- can be taken over immovables and movables (that is, real and personal property);
- must be in due form, i.e. passed before a notary and registered;
- confers rights in rem: priority ranking, right of pursuit (that is, it runs with the land and cannot be defeated by a bona fide purchaser), creditor's consent required to dispose of subject;
- grants powers of recourse: repossession, judicial foreclosure, sale by mortgagee in possession, or administrative receivership.
The floating mortgage can be specific or general with respect to immovables and movables, separately or together. The mortgage is not perfected until it crystallises. Crystallisation occurs upon default of the mortgagor and registration of a notice of default, and the mortgage ranks from the date notice is filed. This means that a floating mortgage ranks lower than a fixed mortgage.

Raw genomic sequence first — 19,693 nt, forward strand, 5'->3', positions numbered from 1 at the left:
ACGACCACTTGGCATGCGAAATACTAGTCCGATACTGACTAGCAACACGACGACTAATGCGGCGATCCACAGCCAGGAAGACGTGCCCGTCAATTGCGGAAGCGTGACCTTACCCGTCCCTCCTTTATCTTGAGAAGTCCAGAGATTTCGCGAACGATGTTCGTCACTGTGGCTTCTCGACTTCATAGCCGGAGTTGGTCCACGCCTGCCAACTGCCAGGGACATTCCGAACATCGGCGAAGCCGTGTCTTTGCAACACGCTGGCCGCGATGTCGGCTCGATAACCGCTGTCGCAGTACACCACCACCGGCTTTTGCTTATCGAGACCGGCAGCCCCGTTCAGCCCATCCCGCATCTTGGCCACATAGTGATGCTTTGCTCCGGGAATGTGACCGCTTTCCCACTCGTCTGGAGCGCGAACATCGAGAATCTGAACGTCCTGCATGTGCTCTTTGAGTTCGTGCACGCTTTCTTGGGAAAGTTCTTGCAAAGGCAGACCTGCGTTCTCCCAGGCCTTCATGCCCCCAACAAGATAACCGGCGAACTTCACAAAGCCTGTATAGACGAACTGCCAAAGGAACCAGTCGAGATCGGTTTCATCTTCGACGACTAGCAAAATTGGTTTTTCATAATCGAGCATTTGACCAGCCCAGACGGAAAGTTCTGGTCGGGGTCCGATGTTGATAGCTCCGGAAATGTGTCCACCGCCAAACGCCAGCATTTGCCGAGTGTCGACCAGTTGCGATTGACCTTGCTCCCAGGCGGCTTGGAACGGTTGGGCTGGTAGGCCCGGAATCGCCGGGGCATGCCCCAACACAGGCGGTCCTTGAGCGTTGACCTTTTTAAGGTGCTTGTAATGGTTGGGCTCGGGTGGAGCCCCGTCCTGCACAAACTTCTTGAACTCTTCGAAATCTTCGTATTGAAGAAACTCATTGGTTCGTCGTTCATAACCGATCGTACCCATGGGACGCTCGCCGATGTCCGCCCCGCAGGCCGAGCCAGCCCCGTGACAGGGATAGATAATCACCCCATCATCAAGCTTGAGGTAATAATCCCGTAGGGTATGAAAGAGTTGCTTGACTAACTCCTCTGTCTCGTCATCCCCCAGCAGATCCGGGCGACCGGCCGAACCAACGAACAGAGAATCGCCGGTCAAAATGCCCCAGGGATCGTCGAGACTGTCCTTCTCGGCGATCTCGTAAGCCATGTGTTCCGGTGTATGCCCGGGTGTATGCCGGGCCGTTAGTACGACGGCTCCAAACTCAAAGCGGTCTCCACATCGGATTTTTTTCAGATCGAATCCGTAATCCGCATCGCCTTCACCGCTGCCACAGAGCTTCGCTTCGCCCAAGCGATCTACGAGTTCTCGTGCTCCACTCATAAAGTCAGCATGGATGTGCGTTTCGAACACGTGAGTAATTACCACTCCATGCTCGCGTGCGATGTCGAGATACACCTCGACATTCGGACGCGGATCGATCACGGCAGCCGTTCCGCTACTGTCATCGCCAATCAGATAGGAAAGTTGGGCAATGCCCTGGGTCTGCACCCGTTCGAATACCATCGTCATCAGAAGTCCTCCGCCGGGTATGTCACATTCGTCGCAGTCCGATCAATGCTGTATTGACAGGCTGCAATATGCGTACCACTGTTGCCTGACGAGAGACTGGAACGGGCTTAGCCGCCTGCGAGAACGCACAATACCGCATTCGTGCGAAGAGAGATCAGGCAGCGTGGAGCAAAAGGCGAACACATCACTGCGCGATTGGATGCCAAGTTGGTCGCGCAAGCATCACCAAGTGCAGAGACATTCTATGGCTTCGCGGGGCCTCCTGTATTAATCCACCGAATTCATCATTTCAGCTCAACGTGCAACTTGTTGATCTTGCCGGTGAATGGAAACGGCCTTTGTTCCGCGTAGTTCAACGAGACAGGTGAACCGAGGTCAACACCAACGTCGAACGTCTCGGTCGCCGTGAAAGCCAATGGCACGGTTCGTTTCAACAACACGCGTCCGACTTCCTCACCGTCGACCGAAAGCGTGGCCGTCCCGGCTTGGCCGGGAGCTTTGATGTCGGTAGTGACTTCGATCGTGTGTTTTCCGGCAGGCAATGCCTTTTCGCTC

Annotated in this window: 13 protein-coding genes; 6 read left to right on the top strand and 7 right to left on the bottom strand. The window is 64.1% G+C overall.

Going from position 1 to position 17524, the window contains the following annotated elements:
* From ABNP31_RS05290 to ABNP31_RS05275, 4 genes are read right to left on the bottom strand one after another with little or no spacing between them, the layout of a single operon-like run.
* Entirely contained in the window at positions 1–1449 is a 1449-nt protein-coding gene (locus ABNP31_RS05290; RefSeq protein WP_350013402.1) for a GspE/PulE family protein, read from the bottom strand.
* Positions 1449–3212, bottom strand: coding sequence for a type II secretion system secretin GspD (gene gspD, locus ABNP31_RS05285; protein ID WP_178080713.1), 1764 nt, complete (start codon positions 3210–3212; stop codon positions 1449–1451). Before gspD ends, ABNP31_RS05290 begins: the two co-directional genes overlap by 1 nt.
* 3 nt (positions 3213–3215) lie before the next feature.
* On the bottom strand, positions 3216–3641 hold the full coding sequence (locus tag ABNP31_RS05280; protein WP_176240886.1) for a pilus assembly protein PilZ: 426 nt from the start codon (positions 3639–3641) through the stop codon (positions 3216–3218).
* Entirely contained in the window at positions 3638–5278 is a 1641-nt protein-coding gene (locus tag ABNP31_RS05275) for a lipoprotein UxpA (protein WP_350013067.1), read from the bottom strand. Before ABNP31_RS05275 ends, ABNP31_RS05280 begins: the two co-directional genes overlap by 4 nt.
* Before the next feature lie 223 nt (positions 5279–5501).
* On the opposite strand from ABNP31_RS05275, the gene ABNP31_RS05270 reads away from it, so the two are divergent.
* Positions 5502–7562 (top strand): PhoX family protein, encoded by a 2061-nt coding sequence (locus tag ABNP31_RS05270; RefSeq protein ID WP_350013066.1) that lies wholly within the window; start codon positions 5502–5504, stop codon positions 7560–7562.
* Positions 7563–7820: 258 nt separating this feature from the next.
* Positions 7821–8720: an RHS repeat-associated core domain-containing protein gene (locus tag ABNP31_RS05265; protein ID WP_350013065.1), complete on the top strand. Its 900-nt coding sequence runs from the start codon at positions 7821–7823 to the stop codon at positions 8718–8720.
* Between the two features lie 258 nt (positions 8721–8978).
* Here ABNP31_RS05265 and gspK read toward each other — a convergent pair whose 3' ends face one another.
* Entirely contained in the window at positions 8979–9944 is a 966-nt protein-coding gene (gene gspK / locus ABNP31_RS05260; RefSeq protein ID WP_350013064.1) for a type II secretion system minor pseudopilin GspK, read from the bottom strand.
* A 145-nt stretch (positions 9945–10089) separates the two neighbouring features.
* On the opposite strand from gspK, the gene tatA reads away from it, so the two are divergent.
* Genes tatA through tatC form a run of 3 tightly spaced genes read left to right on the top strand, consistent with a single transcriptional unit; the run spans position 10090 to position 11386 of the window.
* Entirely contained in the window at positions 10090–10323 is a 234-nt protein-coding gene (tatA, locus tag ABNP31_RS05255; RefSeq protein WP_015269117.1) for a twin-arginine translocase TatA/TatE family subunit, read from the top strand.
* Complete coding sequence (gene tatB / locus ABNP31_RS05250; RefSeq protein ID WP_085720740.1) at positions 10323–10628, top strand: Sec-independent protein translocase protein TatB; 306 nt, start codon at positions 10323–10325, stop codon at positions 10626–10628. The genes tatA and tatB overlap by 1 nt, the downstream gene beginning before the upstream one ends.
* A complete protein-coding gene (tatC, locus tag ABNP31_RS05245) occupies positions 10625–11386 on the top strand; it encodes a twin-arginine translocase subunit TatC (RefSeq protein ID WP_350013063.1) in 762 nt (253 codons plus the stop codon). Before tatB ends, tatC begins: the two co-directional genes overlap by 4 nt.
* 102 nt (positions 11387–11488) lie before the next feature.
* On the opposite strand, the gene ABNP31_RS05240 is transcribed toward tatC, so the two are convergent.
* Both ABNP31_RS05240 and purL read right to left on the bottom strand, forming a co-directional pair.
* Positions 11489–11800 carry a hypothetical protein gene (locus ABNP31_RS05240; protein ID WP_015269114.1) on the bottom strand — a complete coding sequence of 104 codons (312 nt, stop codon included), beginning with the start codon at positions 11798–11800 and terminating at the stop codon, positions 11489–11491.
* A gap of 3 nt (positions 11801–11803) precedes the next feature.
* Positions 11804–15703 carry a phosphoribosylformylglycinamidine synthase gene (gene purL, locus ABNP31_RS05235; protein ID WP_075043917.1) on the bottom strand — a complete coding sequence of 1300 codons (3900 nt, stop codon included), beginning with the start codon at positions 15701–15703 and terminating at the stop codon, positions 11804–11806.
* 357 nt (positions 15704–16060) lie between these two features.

Civil law countries
Civil law countries generally allow for a commercial pledge to be taken over the pooled movable assets held or acquired for the use of a business or income-producing activity (going concern) and not for sale. The pool is restricted to movable (personal) property of a long-term nature and of value to the operation of the business, or in other words:
- inventory (UK: stock);
- fixed assets
The pledge never crystallises like a floating charge; instead the pool is a universitas rerum and treated as a single movable security subject. The asset pool is referred to as a fonds de commerce (French), fondo de comercio (Spanish), fondo di commercio (Italian), Geschäftsfonds (German), handelsfonds (Dutch), and so on.